Sonoma County Office of Education

21st Century CA School Leadership Academy grant press release

06/29/2020 -

School leaders from Sonoma, Lake, Marin, Mendocino, and Napa counties will soon have access to expanded high-quality professional development opportunities thanks to a $3.4 million federal grant awarded to the Sonoma County Office of Education (SCOE) in collaboration with the University of Washington’s Center for Educational Leadership (CEL). This grant will allow SCOE to build on existing work done in partnership with CEL over the last three years to support local educational leadership.

Over the next three years, The 21st Century California School Leadership Academy (21CSLA) will offer coaching, mentoring, and support to aspiring school leaders, with a focus on how leadership can directly impact student learning.

The highly competitive grant is designed to develop a new generation of principals who are strong leaders, committed to high standards and a school-wide vision to serve all students.

SCOE was one of seven 21CSLA awardees announced by the California Department of Education on June 22.

Dr. Steve Herrington, Sonoma County superintendent of schools, said “We are proud to receive this competitive grant which will support building leadership capacity in the North Coast school community. It’s a testament to the hard work of our educational leadership team at SCOE.”

The 21CSLA grant will offer professional learning opportunities to leaders to build their understanding of what high-quality instruction looks like, establish a shared language for high-quality instructional practice, and actively sponsor teacher’s and leader’s professional growth in high-quality instruction and engaging student experiences. SCOE will work with CEL to build leadership capacity throughout school systems: Central office leaders, principals, and teacher leaders across Marin, Napa, Sonoma, Lake, and Mendocino counties.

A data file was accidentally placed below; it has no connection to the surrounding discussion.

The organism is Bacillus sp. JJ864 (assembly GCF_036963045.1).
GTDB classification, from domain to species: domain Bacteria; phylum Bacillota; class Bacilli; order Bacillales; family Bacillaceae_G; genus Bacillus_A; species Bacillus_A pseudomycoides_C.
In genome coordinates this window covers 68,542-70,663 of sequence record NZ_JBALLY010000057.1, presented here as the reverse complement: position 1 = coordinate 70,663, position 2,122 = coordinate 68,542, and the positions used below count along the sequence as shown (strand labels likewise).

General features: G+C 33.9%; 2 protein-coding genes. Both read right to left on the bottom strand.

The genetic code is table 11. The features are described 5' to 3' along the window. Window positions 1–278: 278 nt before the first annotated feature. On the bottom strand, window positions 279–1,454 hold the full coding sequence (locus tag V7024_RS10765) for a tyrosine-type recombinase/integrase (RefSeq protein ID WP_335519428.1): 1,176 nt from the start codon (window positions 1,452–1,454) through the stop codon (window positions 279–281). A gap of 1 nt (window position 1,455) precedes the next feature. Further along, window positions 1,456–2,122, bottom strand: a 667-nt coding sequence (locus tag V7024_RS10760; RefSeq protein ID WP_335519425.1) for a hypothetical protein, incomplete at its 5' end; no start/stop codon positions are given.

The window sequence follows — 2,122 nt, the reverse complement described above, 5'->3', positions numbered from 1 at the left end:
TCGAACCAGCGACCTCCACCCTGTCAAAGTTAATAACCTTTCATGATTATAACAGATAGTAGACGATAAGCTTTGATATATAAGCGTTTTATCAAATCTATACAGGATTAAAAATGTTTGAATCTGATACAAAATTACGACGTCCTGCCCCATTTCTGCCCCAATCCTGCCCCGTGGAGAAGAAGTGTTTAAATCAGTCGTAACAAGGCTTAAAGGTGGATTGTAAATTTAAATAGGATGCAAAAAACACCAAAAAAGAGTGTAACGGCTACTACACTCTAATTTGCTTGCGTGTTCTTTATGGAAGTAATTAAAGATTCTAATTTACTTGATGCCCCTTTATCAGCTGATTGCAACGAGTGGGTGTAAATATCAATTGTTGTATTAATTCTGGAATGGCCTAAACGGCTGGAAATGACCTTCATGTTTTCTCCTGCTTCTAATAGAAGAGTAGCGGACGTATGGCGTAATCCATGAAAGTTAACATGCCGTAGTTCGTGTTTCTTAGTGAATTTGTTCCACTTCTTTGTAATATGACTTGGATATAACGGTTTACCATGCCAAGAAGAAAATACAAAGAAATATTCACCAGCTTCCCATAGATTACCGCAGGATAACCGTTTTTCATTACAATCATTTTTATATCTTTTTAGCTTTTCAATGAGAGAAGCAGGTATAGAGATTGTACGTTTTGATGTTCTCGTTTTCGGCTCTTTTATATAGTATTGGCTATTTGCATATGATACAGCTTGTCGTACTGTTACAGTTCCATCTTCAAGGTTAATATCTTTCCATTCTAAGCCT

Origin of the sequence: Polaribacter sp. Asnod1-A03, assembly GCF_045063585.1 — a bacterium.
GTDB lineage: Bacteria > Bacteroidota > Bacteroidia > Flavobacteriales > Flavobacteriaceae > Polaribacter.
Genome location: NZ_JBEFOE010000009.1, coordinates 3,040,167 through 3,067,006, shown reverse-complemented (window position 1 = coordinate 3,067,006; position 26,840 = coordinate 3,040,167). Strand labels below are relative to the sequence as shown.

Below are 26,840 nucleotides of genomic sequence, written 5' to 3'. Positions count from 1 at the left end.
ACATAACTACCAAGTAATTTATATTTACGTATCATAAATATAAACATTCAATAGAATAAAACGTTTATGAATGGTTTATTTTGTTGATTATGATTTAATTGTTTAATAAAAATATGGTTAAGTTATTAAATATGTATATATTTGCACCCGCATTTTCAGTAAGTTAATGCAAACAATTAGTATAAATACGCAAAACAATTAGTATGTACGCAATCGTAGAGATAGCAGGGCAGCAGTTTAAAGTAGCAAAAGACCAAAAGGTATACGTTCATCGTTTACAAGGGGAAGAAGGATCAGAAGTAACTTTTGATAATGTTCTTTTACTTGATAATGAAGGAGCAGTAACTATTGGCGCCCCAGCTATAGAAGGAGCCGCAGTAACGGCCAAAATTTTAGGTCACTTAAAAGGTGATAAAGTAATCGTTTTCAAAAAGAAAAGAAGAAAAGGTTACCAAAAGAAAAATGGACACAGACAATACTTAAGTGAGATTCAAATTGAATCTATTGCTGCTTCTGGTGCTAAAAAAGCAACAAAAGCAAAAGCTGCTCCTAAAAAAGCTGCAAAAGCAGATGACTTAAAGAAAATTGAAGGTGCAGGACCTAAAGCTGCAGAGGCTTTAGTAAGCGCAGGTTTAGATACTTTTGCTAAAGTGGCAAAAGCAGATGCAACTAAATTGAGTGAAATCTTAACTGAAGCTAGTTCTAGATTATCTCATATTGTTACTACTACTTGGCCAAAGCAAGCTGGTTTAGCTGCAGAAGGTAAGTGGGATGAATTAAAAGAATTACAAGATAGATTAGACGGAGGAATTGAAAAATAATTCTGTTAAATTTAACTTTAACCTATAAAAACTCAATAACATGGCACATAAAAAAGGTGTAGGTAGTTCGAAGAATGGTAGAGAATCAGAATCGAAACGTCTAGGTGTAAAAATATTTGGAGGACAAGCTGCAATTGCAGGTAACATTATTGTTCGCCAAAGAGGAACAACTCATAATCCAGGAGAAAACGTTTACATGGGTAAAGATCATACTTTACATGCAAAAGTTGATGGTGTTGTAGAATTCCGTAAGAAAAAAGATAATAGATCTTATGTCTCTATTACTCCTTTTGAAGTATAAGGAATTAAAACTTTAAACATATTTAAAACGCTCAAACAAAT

Through data, reflections, and feedback, The 21CSLA program will utilize CEL’s approach to professional learning to:

  • Use research-based frameworks to allow leaders to establish a shared vision and language by linking research to practice.
  • Do side-by-side partnerships with leaders closest to the impact they seek to create, enabling understanding of root causes and shared tracking of progress.
  • Contextualize practice by listening to what leaders are trying to accomplish and then provide supports that match the needs of specific students and schools.
  • Take a strengths-based position to honor the existing experiences and expertise in this work while diminishing the potential to create cultures of compliance.
  • Adopt an inquiry-based approach where curiosity surfaces diverse perspectives, while authentic questioning increases meaningful engagement and ownership of learning.
  • Grow a learning culture that is social and enhanced when leaders value the expertise present in a group and form a shared community.

Participants in 21CSLA will be supported in understanding how their leadership can directly impact student learning. This relationship is critical for addressing inequitable outcomes for low-income students and students of color. CEL’s approach compels educational leaders to see how their performance can make a difference for students that are the least well served.